German Gothic art underwent a revival in the early 19th-century Romantic period when the work was seen as a climax of the late Gothic period. The German philosopher and critic Friedrich Schlegel was instrumental in reviving Lochner's reputation. He wrote lengthy tracts comparing the Dombild favourably to the work of Raphael, and believed it exceeded anything by van Eyck, Dürer or Holbein.[9] Later, Goethe was enthusiastic,[10] emphasising Lochner's German "spirit and origin"; he described the Dombild as the "axis around which the ancient Netherlandish art resolves into the new".[11]

Madonna of the Rose Bower, c. 1440–42. Wallraf-Richartz Museum, Cologne

Lochner's identity remained unknown for centuries, and no other known works were associated with the Dombild altarpiece.[10] In 1816 Ferdinand Franz Wallraf identified him as Philipp Kalf, based on a reading of a name inscribed on the cloth of a figure on the right of the centre panel. He misinterpreted markings on the stone floor pictured in Annunciation to read 1410, which he took as the year of completion.[12] Johann Dominicus Fiorillo discovered a 15th-century record that read "in 1380 there was an excellent painter in Cologne called Wilhelm, who had no equal in his art and who depicted human beings as if they were alive".[13] In 1850 Johann Jakob Merlo identified "Maister Steffan" with the historical Stefan Lochner.[14]

In 1862, Gustav Waagen became one of the first art historians to try to place Lochner's works in chronological order. His reasoning was based the assumption that Lochner developed from the early idealised forms usually associated with early 15th century Cologne, and later absorbed the techniques and realism of the Netherlandish painters. In this way, he placed the lighter "gaiety" of Lochner's Madonna paintings as from the beginning of his career, with the more stern and pessimistic crucifixions and doom panels at the end. Today, art historians believe the reverse to be true; the dramatic and innovative polyptychs came first, and the single Madonnas and panels of saints are from his mid-career.[15]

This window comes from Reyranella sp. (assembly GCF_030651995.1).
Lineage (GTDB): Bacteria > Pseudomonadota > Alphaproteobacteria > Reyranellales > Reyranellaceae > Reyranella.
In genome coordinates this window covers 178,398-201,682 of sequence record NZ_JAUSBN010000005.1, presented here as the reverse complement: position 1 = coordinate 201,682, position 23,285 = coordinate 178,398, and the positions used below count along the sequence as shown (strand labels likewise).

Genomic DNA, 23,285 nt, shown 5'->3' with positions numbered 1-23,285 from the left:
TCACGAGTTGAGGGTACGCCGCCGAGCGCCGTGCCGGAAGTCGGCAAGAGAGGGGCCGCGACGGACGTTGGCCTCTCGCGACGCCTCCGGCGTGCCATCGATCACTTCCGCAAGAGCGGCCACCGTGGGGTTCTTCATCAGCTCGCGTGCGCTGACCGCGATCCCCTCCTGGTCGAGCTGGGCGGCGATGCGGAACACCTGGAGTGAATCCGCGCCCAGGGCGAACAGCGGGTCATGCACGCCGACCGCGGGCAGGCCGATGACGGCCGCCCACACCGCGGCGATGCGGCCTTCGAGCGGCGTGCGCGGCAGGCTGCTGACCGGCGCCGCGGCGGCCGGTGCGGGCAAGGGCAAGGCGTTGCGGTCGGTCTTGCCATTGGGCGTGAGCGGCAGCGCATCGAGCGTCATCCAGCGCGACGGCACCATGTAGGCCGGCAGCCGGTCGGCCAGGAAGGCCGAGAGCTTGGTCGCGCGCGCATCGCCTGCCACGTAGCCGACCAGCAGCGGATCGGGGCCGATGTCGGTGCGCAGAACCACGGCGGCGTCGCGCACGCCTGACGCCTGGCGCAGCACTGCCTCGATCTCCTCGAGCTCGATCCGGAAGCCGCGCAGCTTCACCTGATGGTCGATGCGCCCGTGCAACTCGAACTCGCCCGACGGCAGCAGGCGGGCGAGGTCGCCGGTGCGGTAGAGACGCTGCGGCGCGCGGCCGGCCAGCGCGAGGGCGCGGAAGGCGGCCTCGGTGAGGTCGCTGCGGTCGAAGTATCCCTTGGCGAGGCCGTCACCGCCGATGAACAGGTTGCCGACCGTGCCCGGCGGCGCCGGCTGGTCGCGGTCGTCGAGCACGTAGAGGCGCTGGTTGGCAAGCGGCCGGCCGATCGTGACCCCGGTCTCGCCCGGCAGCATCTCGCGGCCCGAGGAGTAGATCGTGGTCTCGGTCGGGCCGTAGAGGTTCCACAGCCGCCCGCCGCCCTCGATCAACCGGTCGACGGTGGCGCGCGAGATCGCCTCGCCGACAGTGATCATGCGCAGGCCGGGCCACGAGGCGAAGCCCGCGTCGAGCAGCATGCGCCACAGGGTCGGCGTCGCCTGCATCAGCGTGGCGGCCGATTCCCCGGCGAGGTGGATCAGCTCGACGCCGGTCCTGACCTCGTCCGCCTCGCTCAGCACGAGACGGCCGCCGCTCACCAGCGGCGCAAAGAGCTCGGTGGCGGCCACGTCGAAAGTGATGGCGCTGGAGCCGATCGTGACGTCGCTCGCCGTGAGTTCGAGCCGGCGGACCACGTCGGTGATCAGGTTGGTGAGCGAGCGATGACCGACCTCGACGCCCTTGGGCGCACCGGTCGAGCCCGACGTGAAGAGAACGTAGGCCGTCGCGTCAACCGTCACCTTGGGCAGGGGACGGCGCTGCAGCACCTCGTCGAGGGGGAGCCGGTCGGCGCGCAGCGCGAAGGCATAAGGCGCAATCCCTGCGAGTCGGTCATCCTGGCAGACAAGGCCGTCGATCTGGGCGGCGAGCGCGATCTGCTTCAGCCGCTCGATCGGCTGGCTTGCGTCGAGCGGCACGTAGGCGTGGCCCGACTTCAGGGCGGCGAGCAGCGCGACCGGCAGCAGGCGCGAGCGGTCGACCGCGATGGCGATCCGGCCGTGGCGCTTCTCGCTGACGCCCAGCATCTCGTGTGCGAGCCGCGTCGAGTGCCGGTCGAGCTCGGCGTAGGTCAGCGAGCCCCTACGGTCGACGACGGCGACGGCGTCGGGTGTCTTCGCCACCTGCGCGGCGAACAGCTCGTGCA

Based on their similarity to the Altar of the City Patrons, art historians have attributed other paintings to Lochner, although a number have questioned whether the diary entry was authentically made by Dürer. Documentary evidence linking the paintings and miniatures with the historical Lochner has also been challenged, most notably by the art historian Michael Wolfson in 1996.[3][7][16] In either case, the extent of Lochner's direct hand, as opposed to those of workshop members or followers, is debated.[17] Some panels formerly attributed to him are now thought to date from after 1451, the year of his death.[18]

Other Languages
čeština: Stefan Lochner
Ελληνικά: Στέφαν Λόχνερ
español: Stefan Lochner
français: Stefan Lochner
italiano: Stephan Lochner
Nederlands: Stefan Lochner
norsk nynorsk: Stefan Lochner
português: Stefan Lochner
Türkçe: Stefan Lochner